If you think that, then you probably have always lived in a city. Talk about an inhumane practice. The vast majority of farmers HATE to lose an animal, those that don’t, don’t stay in the business very long. A dead or even an illness is a cut in pay, a hassle to deal with, on top of the loss of the money already spent to get the animal and feed it daily. Inhumane? Not even close. The reason for the whole operation is to make a living, just like a waitress’ job. Only it’s done on the back of a huge, personal, financial and physical investment in order to make FOOD happen for ignorant people such as yourself. That you did say that, means you have no point to make other than slander and insult, in other words, a purely emotional, discretionary comment. Not a shred of debate born of experience, logic, or intelligence.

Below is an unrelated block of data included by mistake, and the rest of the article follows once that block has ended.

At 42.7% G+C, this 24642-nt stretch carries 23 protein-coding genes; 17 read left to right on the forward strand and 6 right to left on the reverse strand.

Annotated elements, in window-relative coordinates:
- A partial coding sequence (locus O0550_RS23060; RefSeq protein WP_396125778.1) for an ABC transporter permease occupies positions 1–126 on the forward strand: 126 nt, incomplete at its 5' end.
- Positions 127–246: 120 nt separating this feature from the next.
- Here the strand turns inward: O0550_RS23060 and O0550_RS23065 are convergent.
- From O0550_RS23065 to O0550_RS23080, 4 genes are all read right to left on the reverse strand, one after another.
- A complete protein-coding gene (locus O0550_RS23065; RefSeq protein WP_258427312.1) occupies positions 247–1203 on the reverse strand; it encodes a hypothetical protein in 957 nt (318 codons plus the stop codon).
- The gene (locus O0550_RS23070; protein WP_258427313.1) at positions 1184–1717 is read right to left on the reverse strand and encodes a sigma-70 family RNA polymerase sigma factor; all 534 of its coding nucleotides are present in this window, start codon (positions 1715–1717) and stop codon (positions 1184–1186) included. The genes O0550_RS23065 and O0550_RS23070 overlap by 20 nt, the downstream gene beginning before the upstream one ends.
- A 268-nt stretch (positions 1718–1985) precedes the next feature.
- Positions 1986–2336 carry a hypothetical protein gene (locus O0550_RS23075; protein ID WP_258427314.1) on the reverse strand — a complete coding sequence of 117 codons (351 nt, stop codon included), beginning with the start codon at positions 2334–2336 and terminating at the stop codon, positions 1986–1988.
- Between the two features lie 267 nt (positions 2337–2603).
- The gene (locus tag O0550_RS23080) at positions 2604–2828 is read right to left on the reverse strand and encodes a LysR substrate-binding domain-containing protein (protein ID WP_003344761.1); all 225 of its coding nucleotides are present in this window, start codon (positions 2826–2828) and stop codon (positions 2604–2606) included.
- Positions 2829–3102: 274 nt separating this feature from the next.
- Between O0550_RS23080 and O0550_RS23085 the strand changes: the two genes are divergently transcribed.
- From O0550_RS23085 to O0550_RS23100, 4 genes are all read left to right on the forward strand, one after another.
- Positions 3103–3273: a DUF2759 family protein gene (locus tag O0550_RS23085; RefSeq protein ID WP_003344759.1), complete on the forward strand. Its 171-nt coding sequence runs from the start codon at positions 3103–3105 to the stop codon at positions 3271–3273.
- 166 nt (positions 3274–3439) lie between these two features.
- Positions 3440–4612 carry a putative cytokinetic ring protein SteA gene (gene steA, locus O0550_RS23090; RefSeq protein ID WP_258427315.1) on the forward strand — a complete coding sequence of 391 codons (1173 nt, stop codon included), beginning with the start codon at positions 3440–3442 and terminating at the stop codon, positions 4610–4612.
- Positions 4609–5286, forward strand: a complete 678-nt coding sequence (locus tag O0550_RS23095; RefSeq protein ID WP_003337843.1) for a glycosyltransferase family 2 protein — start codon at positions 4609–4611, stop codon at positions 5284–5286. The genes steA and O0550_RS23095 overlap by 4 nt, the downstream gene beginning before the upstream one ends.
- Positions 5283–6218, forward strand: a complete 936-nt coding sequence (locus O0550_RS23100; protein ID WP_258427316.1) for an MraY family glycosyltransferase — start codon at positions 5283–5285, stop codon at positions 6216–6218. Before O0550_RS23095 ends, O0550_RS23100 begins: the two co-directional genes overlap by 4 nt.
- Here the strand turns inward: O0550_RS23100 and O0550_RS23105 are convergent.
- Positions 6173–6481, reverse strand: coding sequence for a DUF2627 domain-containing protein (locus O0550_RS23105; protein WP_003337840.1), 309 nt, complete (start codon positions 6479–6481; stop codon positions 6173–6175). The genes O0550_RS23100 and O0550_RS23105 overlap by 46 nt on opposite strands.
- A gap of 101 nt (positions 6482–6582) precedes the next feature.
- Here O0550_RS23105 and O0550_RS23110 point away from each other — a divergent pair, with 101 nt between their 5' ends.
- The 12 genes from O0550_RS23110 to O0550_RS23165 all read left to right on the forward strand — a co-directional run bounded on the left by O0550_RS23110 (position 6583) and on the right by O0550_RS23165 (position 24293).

6. Out of state farmers have a choice, just as the voters in California have had choice. As California continues to block various types of commerce with other states, it’s probably time other states stop serving them. This should be a line in the sand: No more.

    If you’re a conservative in California, leave now before they burn you at the stake of blame. You’ve been warned.

  7. Well, seems to me that someone is going to build a great, big Meat Market just over the border into Arizona. Would do a LOT of business from Cali. Put a second store just across the border in Nevada, too. In fact, you could put up a nightclub right next to it, and call it “The Meatmarket.” For those who have to stay overnight before they return to Cali.

    1. Reply to Tolerance4
      I can just picture the border guards searching vehicles for contraband bacon. Of course illegal aliens are more than welcome,